In a world where yoga studios seem to be popping up on every corner, it’s hard to imagine that when Rebecca Pacheco, ’01, first stepped on to the mat, she had to seek out places to practice. At 16, that meant classes in a Cape Cod community center, surrounded by retirees. As a college student, she spent Saturday mornings in a church basement, walking by classmates preparing for a day of tailgating and football. And while spending a semester at sea, maintaining a practice meant learning to teach.

“We were on a boat and we had this recreation meeting,” she says. “They asked us, do you want kickboxing? Do you want aerobics? Do you want tai chi? I went with a new friend of mine and we said, ‘we want yoga.’ They said, ‘great, do it.’ We looked at each other, quizzically, but we were out to sea. They weren’t going to helicopter in a yoga teacher. If we wanted to do yoga, that was it — we would teach the yoga.”

As the semester went on, Pacheco’s class became a fixture, with more than a hundred faculty and students joining her on the ship’s deck for sun salutations. When she returned to dry land a few months later, something had shifted. The realization that she could lead her own disciplined practice — in addition to the Eastern philosophy and roots of yoga she studied while abroad — inspired her to find more ways to further her practice.

Pacheco went on to earn her yoga teacher certification and studied under Baron Baptiste, founder of the power vinyasa style of yoga. She now teaches throughout Boston, including the occasional classes at Fenway Park and Gillette Stadium, the practice field for the New England Patriots.

Pacheco also helps others find a place for yoga in their life — whatever that means to them. She started a blog, omgal.com, where the English literature major writes about poses, spirituality, food and fitness. When she was approached about writing a book, she jumped at the chance and this month she released Do Your Om Thing: Bending Yoga Tradition to Fit Your Modern Life.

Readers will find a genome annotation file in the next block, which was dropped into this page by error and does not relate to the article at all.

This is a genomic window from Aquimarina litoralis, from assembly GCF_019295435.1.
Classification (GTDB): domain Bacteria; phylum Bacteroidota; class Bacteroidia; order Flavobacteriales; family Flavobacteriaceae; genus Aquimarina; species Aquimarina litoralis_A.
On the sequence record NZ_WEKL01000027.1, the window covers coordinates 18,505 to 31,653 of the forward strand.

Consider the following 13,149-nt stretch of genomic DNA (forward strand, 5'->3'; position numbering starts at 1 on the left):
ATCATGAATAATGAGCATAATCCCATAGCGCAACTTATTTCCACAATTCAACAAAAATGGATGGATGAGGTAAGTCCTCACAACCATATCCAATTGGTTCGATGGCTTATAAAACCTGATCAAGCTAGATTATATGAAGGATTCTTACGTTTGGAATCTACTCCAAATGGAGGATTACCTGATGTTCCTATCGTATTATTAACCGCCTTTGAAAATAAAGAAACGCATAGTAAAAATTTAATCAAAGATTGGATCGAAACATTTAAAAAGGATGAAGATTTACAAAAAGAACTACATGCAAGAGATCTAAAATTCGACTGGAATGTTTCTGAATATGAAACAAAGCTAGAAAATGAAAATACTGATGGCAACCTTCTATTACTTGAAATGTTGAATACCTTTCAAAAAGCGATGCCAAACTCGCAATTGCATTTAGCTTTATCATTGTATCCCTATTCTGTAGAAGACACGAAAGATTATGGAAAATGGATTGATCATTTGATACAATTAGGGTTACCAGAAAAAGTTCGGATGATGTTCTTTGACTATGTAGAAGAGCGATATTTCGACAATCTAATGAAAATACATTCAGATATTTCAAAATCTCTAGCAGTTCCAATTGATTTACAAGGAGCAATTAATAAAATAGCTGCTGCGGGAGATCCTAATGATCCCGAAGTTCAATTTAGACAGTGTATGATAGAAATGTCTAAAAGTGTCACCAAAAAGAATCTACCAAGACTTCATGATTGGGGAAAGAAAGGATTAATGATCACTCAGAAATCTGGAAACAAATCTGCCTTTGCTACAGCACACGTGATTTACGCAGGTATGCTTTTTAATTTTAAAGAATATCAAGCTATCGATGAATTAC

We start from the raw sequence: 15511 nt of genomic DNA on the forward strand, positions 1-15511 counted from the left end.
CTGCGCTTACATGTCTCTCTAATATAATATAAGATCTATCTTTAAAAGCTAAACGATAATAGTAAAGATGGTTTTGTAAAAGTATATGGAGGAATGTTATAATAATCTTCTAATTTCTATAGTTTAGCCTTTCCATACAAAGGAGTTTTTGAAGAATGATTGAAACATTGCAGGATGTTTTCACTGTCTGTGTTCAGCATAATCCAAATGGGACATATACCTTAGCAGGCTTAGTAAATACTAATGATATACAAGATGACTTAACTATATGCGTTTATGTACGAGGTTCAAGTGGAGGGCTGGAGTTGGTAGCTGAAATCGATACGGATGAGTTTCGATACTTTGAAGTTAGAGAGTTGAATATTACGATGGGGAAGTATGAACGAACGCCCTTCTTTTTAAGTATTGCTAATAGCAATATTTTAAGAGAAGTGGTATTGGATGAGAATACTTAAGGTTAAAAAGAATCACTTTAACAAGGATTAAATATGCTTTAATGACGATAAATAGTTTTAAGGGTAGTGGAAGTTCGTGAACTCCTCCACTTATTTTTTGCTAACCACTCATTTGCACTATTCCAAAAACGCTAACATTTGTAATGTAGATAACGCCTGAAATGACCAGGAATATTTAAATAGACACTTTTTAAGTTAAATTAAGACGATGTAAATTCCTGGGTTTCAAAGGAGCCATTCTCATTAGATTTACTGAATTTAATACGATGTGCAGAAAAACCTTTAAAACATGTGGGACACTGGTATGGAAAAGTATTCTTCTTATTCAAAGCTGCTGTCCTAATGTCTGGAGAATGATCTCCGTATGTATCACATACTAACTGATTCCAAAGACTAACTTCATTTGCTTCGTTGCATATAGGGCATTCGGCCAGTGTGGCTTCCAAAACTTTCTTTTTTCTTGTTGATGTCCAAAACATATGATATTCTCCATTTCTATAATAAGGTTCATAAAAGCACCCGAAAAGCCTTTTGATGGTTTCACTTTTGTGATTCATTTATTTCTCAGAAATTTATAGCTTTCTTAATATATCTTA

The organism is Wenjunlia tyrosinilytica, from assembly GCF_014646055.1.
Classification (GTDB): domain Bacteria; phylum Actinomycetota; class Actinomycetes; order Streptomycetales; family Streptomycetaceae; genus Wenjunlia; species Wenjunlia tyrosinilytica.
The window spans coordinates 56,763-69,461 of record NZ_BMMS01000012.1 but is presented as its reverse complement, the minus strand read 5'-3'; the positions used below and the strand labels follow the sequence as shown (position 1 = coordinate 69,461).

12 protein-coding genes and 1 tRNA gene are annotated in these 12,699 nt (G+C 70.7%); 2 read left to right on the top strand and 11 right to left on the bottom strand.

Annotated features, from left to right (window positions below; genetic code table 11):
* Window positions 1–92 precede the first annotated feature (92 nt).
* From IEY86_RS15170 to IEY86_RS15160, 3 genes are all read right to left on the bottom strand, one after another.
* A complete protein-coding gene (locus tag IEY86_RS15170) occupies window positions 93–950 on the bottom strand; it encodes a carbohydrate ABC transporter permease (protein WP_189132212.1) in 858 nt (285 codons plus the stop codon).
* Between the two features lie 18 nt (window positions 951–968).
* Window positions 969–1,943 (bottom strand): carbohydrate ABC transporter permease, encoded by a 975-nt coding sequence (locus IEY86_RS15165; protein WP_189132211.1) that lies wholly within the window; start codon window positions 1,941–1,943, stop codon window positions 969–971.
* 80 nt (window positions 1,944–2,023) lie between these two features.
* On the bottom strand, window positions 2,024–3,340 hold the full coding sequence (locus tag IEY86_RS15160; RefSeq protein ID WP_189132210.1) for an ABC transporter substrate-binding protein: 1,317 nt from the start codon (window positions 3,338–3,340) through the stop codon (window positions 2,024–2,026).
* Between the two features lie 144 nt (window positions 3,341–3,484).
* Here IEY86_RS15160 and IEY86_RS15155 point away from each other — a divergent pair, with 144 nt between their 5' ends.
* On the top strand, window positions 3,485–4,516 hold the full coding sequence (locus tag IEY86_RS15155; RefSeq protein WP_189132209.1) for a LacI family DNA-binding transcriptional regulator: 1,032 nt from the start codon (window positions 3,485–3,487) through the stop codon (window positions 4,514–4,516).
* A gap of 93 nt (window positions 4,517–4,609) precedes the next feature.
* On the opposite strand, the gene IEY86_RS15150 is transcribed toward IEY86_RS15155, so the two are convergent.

“I wanted to put a yoga book in the world that people really genuinely want to read,” Pacheco says. “There are so many great yoga books out there, but many of them fall into the category of reference. They’re more pragmatic in terms of the physical postures and how to do them — and they’re awesome. But I didn’t feel like there was a yoga-in-real-life book. My goal was to do something timely and fresh that was more focused on your life and lifestyle as a yogi than your physical practice on the yoga mat.”

While her book aims to help others find balance in a modern world, the process of writing it also helped Pacheco find her own equilibrium — as writer and yogi, teacher and student — in a yoga world that she sees as fluid and multifaceted. Even her approach to teaching nods to this union as she adds new classes that don’t even require a mat — just an interest in larger questions of what yoga means and how to incorporate its teachings in daily life.

“I recently read that Salman Rushdie once said each book must teach you how to write it,” she says. “That was certainly the case for me. This book began as an idea many years ago. It was headed in one direction and over time, over practicing it, living it, seeing how yoga has evolved, it shifted my voice and how I needed to explain things to people, and what maybe needed to be explained. It grew into its own thing, and it took me along with it.”

Photo: Jonathan Pozniak